sahmed: Hey @katieburke! Welcome to our first Mobility Reading Group, a weekly forum for discussion of insightful essays, blog posts, reports, tweets and random musings about the future of transportation.
For our first chat, let's talk about Tesla. We saw the first Tesla Model 3 that rolled off the production line last week, and Elon's hype is as strong as ever.
Which brings me to the reading: "Why Tesla is Overhyped -- and Overvalued," by Brent Goldfarb at Vox's The Big Idea blog, published at the end of June. While some of the facts of the situation have changed, like the company's valuation, it still gets to the key point anyone paying attention to the startup carmaker asks: Is Tesla the real deal?
My first nitpicky point is that while I have no issue with any of Goldfarb's analysis, and I share his frustration with the overuse of the term "disruption" these days, I can't help but feel like he's being a little too professorial in clinging to the literal definition of the term. He asks, is Tesla really disruptive enough to deserve such a high valuation? My response: Does it matter? These valuations approximate some degree of potential, but when it comes to luxury products that have that crucial "cool" factor, it seems like a company can ride for a while off of increasing sales and cachet. So at least for now, it seems like there's no way for Tesla to go but up.
katieburke: Thanks @sahmed! I'm excited to dig in to this topic for our first discussion -- Tesla touches on multiple facets of the emerging mobility landscape and the obstacles it faces. The fact that Tesla has been selling cars for nearly 10 years is a testament to its ability to push a relatively static industry.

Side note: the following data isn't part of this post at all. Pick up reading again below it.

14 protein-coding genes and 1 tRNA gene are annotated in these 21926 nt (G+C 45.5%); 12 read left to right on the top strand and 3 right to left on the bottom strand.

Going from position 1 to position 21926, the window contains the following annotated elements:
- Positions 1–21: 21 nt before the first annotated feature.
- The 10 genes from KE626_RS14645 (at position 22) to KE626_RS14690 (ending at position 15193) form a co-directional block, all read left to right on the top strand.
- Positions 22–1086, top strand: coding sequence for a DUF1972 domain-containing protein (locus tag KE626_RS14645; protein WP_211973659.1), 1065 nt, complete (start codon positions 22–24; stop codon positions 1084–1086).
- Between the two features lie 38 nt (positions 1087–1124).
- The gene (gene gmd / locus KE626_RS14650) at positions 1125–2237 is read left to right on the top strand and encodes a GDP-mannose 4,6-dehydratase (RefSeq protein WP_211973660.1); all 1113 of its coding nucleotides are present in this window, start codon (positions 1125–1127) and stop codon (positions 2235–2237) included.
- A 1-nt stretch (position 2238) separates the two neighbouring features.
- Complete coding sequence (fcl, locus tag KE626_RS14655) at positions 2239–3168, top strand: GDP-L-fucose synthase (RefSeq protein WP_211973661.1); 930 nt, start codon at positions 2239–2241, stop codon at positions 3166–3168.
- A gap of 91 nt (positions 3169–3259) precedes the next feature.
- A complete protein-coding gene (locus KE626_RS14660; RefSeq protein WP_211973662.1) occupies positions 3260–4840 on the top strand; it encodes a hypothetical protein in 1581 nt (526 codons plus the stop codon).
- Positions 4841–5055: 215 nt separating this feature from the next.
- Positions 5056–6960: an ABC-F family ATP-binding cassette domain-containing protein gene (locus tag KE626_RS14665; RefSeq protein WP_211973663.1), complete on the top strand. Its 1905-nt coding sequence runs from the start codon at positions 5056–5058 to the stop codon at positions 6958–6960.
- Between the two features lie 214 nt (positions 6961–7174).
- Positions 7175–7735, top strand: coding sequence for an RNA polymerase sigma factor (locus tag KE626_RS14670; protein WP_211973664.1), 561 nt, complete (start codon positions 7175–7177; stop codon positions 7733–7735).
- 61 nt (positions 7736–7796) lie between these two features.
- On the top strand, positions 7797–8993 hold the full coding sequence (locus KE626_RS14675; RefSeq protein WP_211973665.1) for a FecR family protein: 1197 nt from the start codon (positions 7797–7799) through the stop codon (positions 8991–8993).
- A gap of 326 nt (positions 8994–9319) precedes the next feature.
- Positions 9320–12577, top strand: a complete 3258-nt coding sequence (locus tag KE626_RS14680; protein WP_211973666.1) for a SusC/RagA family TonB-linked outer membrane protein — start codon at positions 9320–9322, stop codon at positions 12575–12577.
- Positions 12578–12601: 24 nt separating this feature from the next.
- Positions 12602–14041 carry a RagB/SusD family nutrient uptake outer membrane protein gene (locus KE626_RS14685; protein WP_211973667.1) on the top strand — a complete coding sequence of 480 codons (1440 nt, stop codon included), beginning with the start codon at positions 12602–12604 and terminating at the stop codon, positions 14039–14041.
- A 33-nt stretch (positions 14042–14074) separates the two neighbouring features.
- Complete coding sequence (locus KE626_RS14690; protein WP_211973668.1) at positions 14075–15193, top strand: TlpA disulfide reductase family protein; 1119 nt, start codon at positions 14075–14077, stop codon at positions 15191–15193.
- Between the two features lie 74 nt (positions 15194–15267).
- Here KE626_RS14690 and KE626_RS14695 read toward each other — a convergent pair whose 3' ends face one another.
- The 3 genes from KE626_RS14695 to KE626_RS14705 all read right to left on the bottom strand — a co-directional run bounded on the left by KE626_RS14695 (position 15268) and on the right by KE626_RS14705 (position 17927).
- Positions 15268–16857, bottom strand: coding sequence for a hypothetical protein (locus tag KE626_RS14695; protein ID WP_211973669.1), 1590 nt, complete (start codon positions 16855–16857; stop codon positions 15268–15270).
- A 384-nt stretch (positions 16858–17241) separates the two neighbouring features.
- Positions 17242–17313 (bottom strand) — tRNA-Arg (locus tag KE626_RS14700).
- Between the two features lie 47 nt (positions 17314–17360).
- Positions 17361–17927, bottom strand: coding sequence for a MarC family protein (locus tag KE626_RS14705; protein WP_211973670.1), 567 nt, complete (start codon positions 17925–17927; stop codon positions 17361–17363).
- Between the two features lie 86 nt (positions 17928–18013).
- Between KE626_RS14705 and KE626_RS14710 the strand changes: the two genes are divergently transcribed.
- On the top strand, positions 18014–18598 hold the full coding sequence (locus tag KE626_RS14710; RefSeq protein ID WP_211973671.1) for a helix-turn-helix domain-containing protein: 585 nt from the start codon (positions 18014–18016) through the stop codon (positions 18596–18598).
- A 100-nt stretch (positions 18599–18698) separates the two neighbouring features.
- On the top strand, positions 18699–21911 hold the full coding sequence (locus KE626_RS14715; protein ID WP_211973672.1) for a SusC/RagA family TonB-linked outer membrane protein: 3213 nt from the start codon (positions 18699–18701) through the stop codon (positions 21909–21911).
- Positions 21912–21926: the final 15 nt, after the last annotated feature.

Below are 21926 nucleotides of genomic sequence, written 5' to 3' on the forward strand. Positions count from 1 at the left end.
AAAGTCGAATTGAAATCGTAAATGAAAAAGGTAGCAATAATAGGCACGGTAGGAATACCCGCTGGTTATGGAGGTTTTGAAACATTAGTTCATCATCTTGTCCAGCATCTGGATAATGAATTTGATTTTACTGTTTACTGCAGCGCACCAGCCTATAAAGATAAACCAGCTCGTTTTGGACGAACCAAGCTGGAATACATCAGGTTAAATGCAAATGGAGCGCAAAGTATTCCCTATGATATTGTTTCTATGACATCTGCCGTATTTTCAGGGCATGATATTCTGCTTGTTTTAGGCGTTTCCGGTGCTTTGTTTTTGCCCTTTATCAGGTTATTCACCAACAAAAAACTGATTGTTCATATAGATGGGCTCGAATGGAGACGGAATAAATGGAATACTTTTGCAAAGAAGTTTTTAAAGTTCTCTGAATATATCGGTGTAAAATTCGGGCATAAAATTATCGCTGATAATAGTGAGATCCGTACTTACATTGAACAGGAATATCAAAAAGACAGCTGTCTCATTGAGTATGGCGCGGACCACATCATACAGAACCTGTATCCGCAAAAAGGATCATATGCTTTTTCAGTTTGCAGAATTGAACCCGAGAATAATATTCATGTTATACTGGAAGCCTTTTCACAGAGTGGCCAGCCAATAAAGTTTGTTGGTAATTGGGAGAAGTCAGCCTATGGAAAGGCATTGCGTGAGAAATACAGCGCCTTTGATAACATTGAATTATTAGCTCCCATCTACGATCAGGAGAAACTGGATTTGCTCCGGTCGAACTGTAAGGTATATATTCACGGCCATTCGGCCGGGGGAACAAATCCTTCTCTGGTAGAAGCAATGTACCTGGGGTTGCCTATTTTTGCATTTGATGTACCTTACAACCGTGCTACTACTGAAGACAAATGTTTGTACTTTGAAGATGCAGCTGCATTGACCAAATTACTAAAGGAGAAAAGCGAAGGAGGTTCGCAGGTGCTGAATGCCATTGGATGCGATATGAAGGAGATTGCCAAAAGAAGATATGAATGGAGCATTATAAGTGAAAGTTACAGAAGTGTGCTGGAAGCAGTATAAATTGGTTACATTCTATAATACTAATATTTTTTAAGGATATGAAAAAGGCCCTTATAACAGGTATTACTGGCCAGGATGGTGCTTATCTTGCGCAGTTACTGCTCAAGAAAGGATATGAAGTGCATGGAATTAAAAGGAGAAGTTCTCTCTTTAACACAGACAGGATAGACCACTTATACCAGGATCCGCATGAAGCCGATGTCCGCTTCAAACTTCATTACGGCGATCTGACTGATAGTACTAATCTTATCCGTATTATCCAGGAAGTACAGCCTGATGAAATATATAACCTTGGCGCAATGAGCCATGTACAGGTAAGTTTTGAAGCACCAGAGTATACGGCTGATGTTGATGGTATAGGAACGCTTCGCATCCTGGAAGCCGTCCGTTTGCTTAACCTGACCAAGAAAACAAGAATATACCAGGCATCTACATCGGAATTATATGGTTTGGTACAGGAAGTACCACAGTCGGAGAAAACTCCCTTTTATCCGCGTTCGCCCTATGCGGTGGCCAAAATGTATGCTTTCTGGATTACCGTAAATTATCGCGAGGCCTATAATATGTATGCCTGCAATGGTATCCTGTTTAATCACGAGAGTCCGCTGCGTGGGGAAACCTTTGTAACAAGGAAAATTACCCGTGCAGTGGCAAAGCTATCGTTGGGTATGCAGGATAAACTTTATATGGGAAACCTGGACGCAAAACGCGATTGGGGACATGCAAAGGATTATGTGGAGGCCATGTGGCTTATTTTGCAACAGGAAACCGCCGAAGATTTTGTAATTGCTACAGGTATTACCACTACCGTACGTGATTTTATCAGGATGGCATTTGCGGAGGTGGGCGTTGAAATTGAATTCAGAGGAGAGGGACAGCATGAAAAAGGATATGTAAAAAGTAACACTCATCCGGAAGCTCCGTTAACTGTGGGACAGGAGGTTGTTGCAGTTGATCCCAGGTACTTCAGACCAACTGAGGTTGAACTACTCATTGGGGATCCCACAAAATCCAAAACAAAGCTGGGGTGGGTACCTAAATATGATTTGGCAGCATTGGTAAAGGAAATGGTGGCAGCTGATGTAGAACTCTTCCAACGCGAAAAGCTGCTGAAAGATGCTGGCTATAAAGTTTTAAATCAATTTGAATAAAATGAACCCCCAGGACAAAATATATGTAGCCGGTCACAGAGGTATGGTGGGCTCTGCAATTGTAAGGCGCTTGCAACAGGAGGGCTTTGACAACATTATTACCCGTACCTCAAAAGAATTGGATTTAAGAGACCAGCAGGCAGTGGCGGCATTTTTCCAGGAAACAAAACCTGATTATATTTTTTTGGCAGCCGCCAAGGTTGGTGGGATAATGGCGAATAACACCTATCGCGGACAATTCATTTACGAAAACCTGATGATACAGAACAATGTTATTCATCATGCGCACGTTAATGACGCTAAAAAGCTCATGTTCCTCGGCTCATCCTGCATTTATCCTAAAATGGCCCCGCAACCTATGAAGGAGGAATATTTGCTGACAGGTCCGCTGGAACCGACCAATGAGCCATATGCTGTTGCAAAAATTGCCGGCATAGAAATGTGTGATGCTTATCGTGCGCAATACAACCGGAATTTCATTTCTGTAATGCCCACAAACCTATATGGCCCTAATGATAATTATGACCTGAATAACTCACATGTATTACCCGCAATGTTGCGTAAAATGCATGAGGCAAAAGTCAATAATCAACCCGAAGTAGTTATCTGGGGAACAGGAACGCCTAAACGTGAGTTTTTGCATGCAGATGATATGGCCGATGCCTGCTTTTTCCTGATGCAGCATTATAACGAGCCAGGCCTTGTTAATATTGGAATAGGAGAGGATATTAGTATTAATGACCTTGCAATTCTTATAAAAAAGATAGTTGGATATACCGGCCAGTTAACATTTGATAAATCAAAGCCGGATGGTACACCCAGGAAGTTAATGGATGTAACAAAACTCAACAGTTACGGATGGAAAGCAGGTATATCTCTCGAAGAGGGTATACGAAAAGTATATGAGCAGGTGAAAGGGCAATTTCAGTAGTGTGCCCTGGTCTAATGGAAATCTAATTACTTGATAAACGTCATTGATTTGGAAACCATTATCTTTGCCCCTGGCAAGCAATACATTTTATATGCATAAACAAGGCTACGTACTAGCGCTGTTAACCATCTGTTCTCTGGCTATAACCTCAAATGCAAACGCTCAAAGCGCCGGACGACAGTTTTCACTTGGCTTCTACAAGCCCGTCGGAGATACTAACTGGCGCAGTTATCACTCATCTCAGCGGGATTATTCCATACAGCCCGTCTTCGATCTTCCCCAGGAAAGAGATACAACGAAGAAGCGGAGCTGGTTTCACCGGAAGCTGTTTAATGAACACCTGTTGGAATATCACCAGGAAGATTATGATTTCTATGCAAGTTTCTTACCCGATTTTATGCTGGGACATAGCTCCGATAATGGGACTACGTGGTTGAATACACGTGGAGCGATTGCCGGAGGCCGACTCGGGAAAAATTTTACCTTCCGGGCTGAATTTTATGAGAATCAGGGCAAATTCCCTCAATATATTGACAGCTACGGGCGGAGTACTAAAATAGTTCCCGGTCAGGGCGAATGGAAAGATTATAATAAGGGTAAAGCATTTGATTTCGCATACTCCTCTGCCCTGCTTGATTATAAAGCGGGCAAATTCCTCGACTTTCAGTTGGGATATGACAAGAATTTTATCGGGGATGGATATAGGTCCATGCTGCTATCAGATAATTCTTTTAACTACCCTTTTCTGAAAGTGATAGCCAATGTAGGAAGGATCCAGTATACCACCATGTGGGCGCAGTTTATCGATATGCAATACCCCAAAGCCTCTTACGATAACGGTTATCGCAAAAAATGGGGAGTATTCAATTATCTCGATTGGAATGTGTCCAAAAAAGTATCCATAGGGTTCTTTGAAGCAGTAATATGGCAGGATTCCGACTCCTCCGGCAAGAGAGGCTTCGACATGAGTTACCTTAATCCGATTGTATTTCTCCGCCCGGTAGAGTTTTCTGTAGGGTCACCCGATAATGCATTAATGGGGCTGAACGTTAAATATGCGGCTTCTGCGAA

However, the rollout of the Model 3 marks a potential inflection point for Tesla, and Goldfarb's analysis of the automaker's "bets" sums up why it will be in trouble if its affordable model is a flop. Most of what has made Tesla special in the past (attractive electric vehicles, over-the-air updates, semiautonomous driving) is now being done by major automakers with bigger budgets and mass-manufacturing capabilities. As you point out, Tesla still has its "cool" factor (no doubt the Model 3 is much sexier than the Chevy Bolt). But could a poorly executed rollout disillusion its new customer base? And Model S and Model X sales aren't exactly booming, not to mention they haven't had a substantial redesign since their introductions. What does Tesla have to fall back on if investors lose faith?
sahmed: It's gotta be hard to be successful when every vehicle launch is existential for the company.
What I haven't seen anyone game out is what Tesla's next move is if Model 3 sales disappoint. Goldfarb insinuates that Musk "only began to peddle the autonomous-vehicle disruption story as the EV disruption story became less plausible," and believes that the future of autonomous is in Uber-ing "low-margin golf carts." As brilliant as Musk may be, I can't think of a single instance where a luxury brand transformed into a utility brand.